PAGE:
Washington, DC, USA, 27 May 2009 -- The Environmental Protection Agency is strengthening safety measures for soil fumigant pesticides. The safety measures will reduce fumigant exposures to bystanders — people who live, work, attend school, or spend time near agricultural fields that are fumigated — and increase overall safety of fumigant use by requiring greater planning and compliance.
“With new restrictions, we’re allowing the continued use of fumigant pesticides without risking human health and the environment,” said Lisa P. Jackson, EPA administrator. “Full transparency and the best science shaped a plan to protect the economic interests of agricultural communities and the public health of farm workers and consumers.”
Soil fumigants are pesticides that, when injected or incorporated into soil, form a gas that permeates the soil and kills a wide array of soil-borne pests. The gas can migrate from the soil into the air. Off-site workers or bystanders exposed to these pesticides might experience eye, nose, throat, or respiratory irritation, or more severe poisonings, depending on the fumigant and level of exposure. Some of the new safety measures include creating buffer zones, enforcing posting requirements, adding measures to protect agricultural workers, and strengthening training programs, among other practices.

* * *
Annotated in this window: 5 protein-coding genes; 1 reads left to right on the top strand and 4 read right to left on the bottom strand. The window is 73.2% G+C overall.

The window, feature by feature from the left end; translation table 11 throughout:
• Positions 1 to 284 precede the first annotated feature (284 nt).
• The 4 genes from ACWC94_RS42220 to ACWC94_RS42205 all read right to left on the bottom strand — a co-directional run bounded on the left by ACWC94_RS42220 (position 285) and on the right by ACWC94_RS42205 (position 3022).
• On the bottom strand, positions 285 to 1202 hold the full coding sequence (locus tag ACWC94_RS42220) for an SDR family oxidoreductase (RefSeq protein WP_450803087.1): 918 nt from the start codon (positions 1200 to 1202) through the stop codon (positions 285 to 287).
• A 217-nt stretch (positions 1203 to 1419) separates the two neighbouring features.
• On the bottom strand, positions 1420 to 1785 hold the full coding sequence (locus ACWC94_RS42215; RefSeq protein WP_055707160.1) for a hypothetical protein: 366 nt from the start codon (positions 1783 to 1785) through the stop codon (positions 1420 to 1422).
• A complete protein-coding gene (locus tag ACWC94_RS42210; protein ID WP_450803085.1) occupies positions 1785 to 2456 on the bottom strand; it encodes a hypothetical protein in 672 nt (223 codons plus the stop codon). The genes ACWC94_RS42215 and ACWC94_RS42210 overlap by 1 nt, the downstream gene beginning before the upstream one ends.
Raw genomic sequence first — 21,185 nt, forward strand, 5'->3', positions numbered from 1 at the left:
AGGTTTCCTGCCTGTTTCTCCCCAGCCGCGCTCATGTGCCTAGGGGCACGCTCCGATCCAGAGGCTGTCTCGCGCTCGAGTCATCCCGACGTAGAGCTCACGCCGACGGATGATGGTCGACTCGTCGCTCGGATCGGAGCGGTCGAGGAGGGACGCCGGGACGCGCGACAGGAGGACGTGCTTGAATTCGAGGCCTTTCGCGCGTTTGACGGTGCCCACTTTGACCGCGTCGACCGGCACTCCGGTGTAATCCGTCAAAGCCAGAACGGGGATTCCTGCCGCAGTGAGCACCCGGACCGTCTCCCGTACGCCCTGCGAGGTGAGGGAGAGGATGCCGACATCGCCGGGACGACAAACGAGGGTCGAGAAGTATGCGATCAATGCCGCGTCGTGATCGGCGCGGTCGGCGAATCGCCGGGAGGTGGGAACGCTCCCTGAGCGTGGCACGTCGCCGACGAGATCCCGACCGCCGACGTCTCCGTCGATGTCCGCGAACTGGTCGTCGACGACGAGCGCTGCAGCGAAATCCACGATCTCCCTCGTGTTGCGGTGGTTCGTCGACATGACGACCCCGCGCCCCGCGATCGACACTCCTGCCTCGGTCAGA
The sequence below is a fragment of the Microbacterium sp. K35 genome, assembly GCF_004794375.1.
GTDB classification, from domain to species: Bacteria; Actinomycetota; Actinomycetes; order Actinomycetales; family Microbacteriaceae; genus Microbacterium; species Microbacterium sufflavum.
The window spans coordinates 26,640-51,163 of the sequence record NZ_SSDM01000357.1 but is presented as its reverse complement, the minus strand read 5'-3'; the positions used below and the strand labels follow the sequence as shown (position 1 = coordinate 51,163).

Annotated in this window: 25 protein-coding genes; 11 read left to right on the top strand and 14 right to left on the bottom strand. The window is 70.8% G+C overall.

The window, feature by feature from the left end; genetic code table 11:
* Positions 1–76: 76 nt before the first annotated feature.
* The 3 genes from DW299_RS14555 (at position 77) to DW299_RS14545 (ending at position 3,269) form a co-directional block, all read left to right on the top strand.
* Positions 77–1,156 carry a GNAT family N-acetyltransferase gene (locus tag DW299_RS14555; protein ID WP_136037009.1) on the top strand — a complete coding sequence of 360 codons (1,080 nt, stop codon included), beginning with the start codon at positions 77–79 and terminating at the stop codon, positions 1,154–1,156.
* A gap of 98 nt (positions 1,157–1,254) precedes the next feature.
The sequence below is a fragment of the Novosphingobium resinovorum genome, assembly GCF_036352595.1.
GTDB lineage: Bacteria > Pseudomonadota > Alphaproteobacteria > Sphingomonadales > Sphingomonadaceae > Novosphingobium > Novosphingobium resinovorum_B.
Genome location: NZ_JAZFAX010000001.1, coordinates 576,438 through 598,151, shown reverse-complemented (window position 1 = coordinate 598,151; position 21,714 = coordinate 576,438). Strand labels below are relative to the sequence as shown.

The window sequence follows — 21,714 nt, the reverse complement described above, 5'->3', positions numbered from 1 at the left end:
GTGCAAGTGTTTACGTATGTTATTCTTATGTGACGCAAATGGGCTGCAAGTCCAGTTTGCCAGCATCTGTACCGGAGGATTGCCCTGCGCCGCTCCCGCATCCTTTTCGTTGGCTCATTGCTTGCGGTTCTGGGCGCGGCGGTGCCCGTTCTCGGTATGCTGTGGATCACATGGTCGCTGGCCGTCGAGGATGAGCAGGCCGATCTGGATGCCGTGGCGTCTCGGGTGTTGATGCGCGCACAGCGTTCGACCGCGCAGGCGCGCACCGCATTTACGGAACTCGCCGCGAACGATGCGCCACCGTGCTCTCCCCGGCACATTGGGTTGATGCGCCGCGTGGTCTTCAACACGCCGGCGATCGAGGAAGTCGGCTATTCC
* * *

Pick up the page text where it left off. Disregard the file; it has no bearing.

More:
EPA took extensive public comments on the safety measures, announced initially in July 2008, to refine the measures as needed and develop an implementation strategy. This included many public meetings and visits with state agencies and agricultural, farm worker, and public health constituents. Adjustments to the 2008 proposal have been made based upon new scientific data and improved information on certain technological capabilities. EPA will continue to work with state agencies, growers, farm workers, and public health officials to achieve the new protections while minimizing costs and burdens on growers. The measures will be implemented starting in the 2010 and 2011 growing seasons.
The soil fumigants methyl bromide, chloropicrin, dazomet, metam sodium, metam potassium, and iodomethane are all subject to the new requirements.